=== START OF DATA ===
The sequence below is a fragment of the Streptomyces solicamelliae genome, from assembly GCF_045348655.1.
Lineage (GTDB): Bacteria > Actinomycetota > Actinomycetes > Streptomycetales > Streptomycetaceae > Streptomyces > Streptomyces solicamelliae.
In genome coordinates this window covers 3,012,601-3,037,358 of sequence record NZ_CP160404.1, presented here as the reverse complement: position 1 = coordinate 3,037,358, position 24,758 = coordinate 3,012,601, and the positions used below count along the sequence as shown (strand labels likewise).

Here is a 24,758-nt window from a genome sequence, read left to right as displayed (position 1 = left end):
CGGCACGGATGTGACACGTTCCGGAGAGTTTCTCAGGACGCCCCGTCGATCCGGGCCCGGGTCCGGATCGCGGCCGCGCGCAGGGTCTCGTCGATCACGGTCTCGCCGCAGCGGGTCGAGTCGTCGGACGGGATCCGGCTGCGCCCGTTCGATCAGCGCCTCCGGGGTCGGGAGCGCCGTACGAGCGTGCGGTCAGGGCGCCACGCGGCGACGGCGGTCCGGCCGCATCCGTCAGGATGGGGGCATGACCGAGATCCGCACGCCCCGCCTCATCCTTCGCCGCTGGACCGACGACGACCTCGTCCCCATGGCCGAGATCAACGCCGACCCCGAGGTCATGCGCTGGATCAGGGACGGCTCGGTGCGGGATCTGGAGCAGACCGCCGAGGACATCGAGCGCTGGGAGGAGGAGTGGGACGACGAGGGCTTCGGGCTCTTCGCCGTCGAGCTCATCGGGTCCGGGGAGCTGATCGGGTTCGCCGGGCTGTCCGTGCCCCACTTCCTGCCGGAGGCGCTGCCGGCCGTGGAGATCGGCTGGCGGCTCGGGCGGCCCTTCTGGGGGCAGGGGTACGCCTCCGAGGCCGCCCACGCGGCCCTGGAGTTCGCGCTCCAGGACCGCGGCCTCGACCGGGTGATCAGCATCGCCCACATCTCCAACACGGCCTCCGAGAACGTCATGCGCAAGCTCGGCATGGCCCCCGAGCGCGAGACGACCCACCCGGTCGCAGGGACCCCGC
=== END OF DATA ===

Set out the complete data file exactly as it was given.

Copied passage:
The sequence below is a fragment of the Streptomyces solicamelliae genome, from assembly GCF_045348655.1.
Lineage (GTDB): Bacteria > Actinomycetota > Actinomycetes > Streptomycetales > Streptomycetaceae > Streptomyces > Streptomyces solicamelliae.
In genome coordinates this window covers 3,012,601-3,037,358 of sequence record NZ_CP160404.1, presented here as the reverse complement: position 1 = coordinate 3,037,358, position 24,758 = coordinate 3,012,601, and the positions used below count along the sequence as shown (strand labels likewise).

Here is a 24,758-nt window from a genome sequence, read left to right as displayed (position 1 = left end):
CGGCACGGATGTGACACGTTCCGGAGAGTTTCTCAGGACGCCCCGTCGATCCGGGCCCGGGTCCGGATCGCGGCCGCGCGCAGGGTCTCGTCGATCACGGTCTCGCCGCAGCGGGTCGAGTCGTCGGACGGGATCCGGCTGCGCCCGTTCGATCAGCGCCTCCGGGGTCGGGAGCGCCGTACGAGCGTGCGGTCAGGGCGCCACGCGGCGACGGCGGTCCGGCCGCATCCGTCAGGATGGGGGCATGACCGAGATCCGCACGCCCCGCCTCATCCTTCGCCGCTGGACCGACGACGACCTCGTCCCCATGGCCGAGATCAACGCCGACCCCGAGGTCATGCGCTGGATCAGGGACGGCTCGGTGCGGGATCTGGAGCAGACCGCCGAGGACATCGAGCGCTGGGAGGAGGAGTGGGACGACGAGGGCTTCGGGCTCTTCGCCGTCGAGCTCATCGGGTCCGGGGAGCTGATCGGGTTCGCCGGGCTGTCCGTGCCCCACTTCCTGCCGGAGGCGCTGCCGGCCGTGGAGATCGGCTGGCGGCTCGGGCGGCCCTTCTGGGGGCAGGGGTACGCCTCCGAGGCCGCCCACGCGGCCCTGGAGTTCGCGCTCCAGGACCGCGGCCTCGACCGGGTGATCAGCATCGCCCACATCTCCAACACGGCCTCCGAGAACGTCATGCGCAAGCTCGGCATGGCCCCCGAGCGCGAGACGACCCACCCGGTCGCAGGGACCCCGC